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Transport

Transport research within the energy initiative is carried out across a number of departments and research groups at the University of Cambridge.

Research includes:

Ground Transport

  • Electric vehicles, including electric vehicle drive cycles and batteries and fuel cells development.
  • Heavy goods vehicles dynamics, including novel suspensions and control concepts for more efficient lorries.

Aviation

  • Gas turbine aerodynamics
  • High temperature materials research in 4th and 5th generation turbine blade materials.

System Modelling

  • The development and deployment of smart networks for urban transport monitoring systems
  • Modelling transport in cities to investigate the system-wide impact of technological interventions such as electric and fuel cell vehicles, hybrid electric power trains, use of light-weight materials, downsizing, alternative fuels. 
  • The impacts investigated include energy use and emissions, capital and operating costs, energy demand under different policy scenarios.
  • Aviation integrated modelling of future travel demand, as well as the environmental impacts of aviation.

Some key centres and initiatives include:

We collaborate with industrial partners and are also actively involved in increasing both energy awareness and public understanding of the opportunities and challenges in transport.

Please visit individual faculty profiles to learn more about their research in the Transport theme.  The lead for Transport is .

People specializing in this area

Principal Investigators

Professor Jean Bacon

My research interests are in the broad area of distributed systems

Dr. Alastair Beresford

I am currently interested in the privacy and security of mobile devices such as Android smartphones, iPads and laptops

Dr. Adam Boies

Our transportation research focuses on the evolution, dynamics and impacts of gas-phase nanoparticles and gaseous pollutants. Our work seeks to quantify the emissions from transportation sources and investigates solutions for emissions reduction.

Professor David Cebon

Energy efficiency of heavy goods vehicles, please click here for further information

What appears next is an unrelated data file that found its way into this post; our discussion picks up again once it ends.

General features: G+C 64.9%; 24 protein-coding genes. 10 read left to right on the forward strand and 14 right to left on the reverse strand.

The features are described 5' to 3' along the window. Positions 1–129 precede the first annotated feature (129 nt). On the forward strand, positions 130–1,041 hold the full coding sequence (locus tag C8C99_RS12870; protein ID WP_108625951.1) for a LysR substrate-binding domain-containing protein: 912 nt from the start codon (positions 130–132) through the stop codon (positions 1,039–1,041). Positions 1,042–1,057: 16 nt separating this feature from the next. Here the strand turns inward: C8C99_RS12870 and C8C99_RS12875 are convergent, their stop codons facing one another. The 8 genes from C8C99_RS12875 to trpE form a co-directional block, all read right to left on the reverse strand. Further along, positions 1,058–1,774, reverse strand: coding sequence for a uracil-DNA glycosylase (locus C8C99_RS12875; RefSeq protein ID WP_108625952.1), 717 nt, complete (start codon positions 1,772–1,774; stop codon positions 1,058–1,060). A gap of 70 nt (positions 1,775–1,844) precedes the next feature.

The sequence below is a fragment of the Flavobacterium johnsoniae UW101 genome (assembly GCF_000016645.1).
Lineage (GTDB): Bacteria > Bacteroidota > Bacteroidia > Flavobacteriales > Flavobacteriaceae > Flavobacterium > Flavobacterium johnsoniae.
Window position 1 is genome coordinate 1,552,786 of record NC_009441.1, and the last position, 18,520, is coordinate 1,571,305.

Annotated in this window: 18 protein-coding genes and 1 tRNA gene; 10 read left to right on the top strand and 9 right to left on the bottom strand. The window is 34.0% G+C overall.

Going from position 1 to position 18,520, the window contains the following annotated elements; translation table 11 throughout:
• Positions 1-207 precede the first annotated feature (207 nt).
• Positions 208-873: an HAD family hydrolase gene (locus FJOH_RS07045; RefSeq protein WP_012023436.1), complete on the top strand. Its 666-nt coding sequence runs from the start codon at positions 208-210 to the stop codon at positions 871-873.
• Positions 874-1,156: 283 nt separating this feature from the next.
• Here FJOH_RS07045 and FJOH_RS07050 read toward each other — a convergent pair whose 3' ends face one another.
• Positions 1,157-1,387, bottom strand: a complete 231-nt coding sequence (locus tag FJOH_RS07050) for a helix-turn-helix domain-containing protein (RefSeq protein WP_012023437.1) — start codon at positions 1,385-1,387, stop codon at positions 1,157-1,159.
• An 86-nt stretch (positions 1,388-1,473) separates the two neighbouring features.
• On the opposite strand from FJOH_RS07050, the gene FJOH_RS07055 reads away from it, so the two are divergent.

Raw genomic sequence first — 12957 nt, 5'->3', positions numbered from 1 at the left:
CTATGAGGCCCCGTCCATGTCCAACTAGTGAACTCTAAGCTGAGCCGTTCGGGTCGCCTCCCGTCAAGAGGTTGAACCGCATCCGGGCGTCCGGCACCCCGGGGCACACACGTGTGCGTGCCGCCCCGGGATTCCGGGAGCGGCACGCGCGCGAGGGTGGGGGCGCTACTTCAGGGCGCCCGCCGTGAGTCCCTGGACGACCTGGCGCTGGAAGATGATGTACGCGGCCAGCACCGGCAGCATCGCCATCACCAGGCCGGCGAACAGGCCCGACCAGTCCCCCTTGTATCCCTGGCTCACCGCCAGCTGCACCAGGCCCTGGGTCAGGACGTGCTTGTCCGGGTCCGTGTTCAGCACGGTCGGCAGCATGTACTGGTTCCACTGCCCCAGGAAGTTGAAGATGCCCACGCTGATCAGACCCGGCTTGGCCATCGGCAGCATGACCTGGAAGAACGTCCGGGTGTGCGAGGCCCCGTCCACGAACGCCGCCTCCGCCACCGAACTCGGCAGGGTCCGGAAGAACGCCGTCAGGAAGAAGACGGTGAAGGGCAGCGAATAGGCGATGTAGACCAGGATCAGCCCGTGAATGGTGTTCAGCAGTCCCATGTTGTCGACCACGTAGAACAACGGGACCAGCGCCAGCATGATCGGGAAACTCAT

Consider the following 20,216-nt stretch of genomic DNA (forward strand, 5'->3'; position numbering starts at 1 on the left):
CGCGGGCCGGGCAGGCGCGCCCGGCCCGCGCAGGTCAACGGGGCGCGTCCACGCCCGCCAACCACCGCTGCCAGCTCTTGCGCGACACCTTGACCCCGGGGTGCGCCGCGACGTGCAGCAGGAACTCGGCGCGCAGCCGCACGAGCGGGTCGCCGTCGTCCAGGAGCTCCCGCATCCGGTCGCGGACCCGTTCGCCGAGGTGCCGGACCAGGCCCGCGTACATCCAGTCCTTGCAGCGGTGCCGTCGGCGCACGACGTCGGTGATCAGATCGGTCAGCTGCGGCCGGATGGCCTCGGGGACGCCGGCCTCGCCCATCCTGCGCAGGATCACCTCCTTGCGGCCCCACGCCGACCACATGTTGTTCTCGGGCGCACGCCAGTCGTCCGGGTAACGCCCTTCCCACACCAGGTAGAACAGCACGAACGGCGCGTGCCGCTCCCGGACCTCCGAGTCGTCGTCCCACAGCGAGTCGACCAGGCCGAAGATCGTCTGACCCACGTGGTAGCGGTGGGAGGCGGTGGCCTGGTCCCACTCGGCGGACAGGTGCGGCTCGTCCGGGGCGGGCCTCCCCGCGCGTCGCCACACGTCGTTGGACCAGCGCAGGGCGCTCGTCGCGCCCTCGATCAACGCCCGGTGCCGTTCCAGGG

Professor John Clarkson, FREng

His research interests are in the general area of engineering design, particularly the development of design methodologies to address specific  design issues, for example, process management, change management, healthcare design and inclusive design.

Dr. David Cole

vehicle electrification

Professor Nick Collings

Efficiency and emissions from IC engines.

Novel combustion concepts (HCCI)

Dr. Tim Coombs

Ship propulsion, trains both levitated and conventional.  Electric and hybrid cars

Dr Jonathan Cullen

Jonathan's research interests include whole energy systems, energy and material demand reduction and low-carbon energy technologies.

Professor Bill Dawes
  • turbine design
  • greener by design
  • Computational Fluid Dynamics
  • reducing emissions
  • increased efficiency
Professor Vikram Deshpande
  • Mechanical behaviour of materials
  • Metallic foams and cellular materials
  • Mechanics of asphalt
  • Discrete Dislocation plasticity
Professor Dame Ann Dowling

Energy efficient aircraft and engines

Low noise vehicles, particularly aircraft and cars

Professor Marcial Echenique

Role of transport

The integration of land use and transport models

Dr. Richard Gibbens

Modelling road traffic, congestion and journey times

 

Professor Keith Glover

Group within the Information Engineering Division

Dr. Cesare Hall

Turbomachinery Group in the Acoustics, Fluid Mechanics, Turbomachinery and Thermodynamics Division

Professor Rod Jones

Observational and modelling studies of atmospheric structure and photochemistry.

Dr Markus Kalberer

Chemistry of atmospheric aerosols and their effects on human health

Professor Markus Kraft

Well to wheel analysis of fossil and bio fuels

Professor Robin Langley
  • Structural dynamics and vibro-acoustics
  • The analysis of systems with  uncertain properties
  • Statistical energy analysis and related methods
  • The  dynamics of offshore structures
  • The statistical analysis of electromagnetic systems
Dr Teng Long

More electric vehicles including cars, ships trains and aircraft; charging systems.

Professor Jan Maciejowski

Model Predictive Control (MPC): Use of online optimisation in real time  to control systems. Current applications include paper-making, spacecraft,  air-traffic management, surface mining, fault-tolerant control

Professor Duncan McFarlane
  • industrial control & automation,
  • reconfigurable industrial systems design,
  • analysis and synthesis of intelligent control systems,
  • automated identification systems,
  • value of industrial information & sensing,
  • track & trace systems,
  • information systems in complex industrial environments.
Professor Nigel Peake

Noise  and vibration

Professor John Pyle

The use of state-of-the-art numerical models, run on supercomputers, to study  the processes controlling the present state of the atmosphere and its evolution.

Dr Andrew Rice

Computing for the Future of the Planet is a research framework which we have been developing in the Computer Laboratory since 2006.  The intention is to identify and motivate computer science research questions

Dr. Alexander Routh

Research in colloid science and fluid mechanics

Dr. Hugh Shercliff
  • Thermomechanical  process modelling and knowledge management
  • Design  and manufacturing, sustainability and process selection
  • Resources  for materials and design teaching
Professor Andy Woods

The dynamics of explosive volcanic systems: both subsurface and atmospheric  processes associated with such volcanism, and the related topic of two phase  flow in pipelines

Dr Anna Young

Unsteady flows in axial compressors.

Tidal power generation.

Tidal stream turbulence measurements.